published on May 9, 2016 - 12:58 AM
Written by The Business Journal Staff

“There’s a lot of discussion right now about urban sprawl,” said Supervisor Henry R. Perea, who led the charge to commission the Friant Corridor feasibility study when he chaired the board in May 2013.

At Tuesday’s meeting, several community groups as well as a number of county residents are expected to urge the Board of Supervisors to reject the Friant Corridor study, which the county planning commission has already done twice.

The study area, which encompasses 5,346 acres of the San Joaquin River bottom and adjacent hills between Fresno and Friant, is under increasing pressure to urbanize.

“We have several thousand building permits already in play in different stages of development in that area,” Perea said this week. “Back when we commissioned the study, I thought it was time to do a deeper dive and try to determine where we should and shouldn’t develop in that area.”

The $120,000 study, which was privately funded by 12 contributors who reportedly identified themselves as developers or landowners, concludes that the most suitable land uses for the area are those that exist today — agriculture and passive recreation.

But it also recommends adding new supportive commercial uses such as a convenience store, restaurants and overnight lodging.

Visalia-based Quad Knopf wrote the 377-page feasibility study, which was revised in March 2016 following its rejection by the county planning commission.

Called a “basic opportunity and constraints study,” the document identifies “only approximately 301 acres, or 6 percent,” of the overall study area as “possible opportunity areas of limited recreation and supportive commercial and retail uses.”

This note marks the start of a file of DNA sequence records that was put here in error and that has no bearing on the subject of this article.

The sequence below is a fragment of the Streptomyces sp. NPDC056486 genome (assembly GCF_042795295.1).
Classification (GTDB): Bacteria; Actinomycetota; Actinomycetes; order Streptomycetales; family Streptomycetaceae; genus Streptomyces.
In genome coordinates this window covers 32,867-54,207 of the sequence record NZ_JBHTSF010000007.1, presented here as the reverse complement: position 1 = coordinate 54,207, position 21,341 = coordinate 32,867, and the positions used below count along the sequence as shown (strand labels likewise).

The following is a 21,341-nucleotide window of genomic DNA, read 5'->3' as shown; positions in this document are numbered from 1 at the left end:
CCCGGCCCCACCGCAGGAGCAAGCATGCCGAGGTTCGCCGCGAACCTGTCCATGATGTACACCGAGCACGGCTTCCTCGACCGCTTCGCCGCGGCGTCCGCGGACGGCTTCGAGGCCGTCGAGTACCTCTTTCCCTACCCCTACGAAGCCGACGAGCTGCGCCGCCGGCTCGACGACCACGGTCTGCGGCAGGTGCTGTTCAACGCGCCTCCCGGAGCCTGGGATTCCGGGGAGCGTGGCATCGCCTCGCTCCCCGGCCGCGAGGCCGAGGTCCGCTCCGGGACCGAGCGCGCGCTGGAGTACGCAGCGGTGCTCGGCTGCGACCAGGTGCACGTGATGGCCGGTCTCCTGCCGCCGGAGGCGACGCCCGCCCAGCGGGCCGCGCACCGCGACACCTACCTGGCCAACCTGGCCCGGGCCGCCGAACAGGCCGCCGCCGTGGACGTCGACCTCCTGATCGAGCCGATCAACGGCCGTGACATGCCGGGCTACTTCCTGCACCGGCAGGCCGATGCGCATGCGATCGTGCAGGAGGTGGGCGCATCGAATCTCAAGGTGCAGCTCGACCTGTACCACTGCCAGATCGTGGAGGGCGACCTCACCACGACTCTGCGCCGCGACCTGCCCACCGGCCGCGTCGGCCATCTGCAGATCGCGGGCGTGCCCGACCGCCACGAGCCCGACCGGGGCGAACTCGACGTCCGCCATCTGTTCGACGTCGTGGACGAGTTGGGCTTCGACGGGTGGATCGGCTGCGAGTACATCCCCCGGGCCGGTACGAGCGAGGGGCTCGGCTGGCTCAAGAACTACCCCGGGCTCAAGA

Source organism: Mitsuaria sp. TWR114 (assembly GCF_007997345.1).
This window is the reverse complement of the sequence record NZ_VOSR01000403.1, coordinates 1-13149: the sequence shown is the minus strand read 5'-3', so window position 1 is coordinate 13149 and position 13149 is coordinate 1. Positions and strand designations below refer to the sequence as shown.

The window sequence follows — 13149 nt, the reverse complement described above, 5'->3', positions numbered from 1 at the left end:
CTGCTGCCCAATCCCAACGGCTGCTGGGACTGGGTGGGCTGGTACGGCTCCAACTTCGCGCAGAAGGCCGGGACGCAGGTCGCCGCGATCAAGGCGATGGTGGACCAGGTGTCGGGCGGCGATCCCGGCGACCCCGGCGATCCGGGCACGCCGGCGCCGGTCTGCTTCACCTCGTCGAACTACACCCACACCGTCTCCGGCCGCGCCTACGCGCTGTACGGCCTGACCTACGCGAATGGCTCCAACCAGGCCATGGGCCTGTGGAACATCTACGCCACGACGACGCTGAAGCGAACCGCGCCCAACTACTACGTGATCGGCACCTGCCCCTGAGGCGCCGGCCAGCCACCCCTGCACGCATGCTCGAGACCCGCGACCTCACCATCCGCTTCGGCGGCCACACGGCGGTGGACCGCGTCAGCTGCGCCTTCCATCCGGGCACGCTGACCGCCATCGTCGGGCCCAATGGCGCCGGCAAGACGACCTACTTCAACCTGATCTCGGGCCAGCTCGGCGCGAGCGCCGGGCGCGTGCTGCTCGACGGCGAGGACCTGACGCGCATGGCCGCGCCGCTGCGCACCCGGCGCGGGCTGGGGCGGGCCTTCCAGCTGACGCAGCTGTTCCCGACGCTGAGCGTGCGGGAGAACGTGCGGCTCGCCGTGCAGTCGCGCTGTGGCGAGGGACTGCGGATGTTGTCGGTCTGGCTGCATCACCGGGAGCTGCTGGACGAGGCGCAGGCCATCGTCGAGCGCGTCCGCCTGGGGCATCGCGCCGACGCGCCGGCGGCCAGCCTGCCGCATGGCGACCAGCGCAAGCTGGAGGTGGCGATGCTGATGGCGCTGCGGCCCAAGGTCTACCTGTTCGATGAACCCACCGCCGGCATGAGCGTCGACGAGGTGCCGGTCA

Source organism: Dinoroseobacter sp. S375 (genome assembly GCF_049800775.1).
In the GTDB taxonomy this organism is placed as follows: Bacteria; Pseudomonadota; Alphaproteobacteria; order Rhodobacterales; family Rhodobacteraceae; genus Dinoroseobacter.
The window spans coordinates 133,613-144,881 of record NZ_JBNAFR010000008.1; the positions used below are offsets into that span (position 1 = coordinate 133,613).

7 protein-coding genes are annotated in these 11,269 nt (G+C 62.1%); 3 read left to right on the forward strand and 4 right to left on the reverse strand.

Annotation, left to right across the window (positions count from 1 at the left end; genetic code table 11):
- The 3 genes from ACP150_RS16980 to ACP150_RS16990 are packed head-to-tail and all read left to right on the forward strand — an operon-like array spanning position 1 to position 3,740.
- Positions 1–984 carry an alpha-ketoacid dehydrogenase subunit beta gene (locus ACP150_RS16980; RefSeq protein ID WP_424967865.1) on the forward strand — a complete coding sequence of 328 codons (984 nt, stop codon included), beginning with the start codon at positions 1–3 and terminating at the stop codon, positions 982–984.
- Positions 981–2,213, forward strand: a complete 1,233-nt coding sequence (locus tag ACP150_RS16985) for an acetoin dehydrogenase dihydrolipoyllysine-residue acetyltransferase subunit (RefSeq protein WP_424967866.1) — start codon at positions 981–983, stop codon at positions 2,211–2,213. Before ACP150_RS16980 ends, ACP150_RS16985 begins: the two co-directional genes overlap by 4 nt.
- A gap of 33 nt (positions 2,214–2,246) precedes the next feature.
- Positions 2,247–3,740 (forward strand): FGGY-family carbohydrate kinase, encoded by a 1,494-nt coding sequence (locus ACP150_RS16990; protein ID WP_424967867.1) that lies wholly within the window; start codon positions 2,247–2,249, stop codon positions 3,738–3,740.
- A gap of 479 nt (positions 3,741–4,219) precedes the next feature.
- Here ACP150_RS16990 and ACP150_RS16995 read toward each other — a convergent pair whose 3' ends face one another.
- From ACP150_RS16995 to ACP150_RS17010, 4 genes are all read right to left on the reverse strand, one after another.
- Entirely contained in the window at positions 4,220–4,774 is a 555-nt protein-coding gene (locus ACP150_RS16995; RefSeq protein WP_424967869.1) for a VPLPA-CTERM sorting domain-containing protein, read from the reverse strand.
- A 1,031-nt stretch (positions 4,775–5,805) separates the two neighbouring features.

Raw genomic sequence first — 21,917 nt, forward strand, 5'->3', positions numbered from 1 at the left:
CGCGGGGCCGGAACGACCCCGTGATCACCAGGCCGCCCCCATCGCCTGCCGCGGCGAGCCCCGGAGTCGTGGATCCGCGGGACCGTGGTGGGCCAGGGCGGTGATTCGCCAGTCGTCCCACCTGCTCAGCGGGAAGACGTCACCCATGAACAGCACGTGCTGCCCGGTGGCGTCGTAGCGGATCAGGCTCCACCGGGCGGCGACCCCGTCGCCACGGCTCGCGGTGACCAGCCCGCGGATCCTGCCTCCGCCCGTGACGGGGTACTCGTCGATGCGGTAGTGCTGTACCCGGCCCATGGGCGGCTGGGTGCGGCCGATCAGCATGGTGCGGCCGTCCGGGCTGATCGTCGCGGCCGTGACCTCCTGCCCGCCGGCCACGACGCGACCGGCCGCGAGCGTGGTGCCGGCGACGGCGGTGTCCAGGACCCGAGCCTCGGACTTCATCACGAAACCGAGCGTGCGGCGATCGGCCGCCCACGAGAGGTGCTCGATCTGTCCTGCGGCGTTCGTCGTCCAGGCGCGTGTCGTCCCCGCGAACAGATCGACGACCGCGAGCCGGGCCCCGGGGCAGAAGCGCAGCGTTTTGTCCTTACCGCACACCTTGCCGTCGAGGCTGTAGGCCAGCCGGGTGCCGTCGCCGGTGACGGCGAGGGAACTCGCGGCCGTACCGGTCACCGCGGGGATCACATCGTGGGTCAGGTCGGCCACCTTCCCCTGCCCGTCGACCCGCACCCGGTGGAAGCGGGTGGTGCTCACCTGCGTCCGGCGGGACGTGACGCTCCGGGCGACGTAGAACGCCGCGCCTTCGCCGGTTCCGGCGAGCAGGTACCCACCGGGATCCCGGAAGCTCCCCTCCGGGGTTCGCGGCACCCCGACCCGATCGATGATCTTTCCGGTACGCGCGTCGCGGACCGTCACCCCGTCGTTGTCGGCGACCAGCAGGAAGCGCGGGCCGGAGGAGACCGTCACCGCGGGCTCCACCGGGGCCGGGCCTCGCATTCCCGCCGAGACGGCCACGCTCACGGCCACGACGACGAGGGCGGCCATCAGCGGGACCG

The League of Women Voters, the Leadership Counsel for Justice and Accountability and a number of county residents continue to reject the study’s conclusions, claiming its authors did not evaluate specific planning issues requested by the Board, including a lack of water resources in the area and inadequate transportation infrastructure.

Opponents of the study also say it did not produce any new information that was not already available in other public land use documents. 

At workshops and public hearings, county residents and civic organizations have suggested the study was promoted by private interests in an effort to lay the groundwork for major new residential development in northeast Fresno County. 

In a letter written last year to supervisors, one Fresno resident, Betty Cornelisen urged board members to reject the study, which she said was “deeply flawed” and failed “to address all the environmental concerns of the area surrounding the San Joaquin River.

“The area is zoned Agriculture and should remain that way to protect the river,” Cornelisen said.

Kaylon Hammond, policy coordinator for the Fresno-based Leadership Counsel for Justice and Accountability, told supervisors in a letter written in November 2015, that the feasibility study and “anticipated implementation is at odds, not just with state and regional planning priorities, but with the principles agreed upon by Fresno County.”

Hammond added that changes in land use in the Friant Corridor Study Area “would increase development, further exacerbating the quality of life of residents of other unincorporated areas of Fresno County.”

City of Fresno officials as well as those with the Fresno Irrigation District, San Joaquin River Parkway & Conservation Trust, Fresno Audubon Society, Sequoia Riverlands Trust and Fresno Metro Ministry have reportedly also expressed concerns related to the Friant Corridor study.

While he said he still supports limited development in the Friant corridor, Supervisor Perea added, “I don’t know where tomorrow’s discussion is going to go. But I still see the feasibility study as an important overlay that will strengthen the county’s overall General Plan.”


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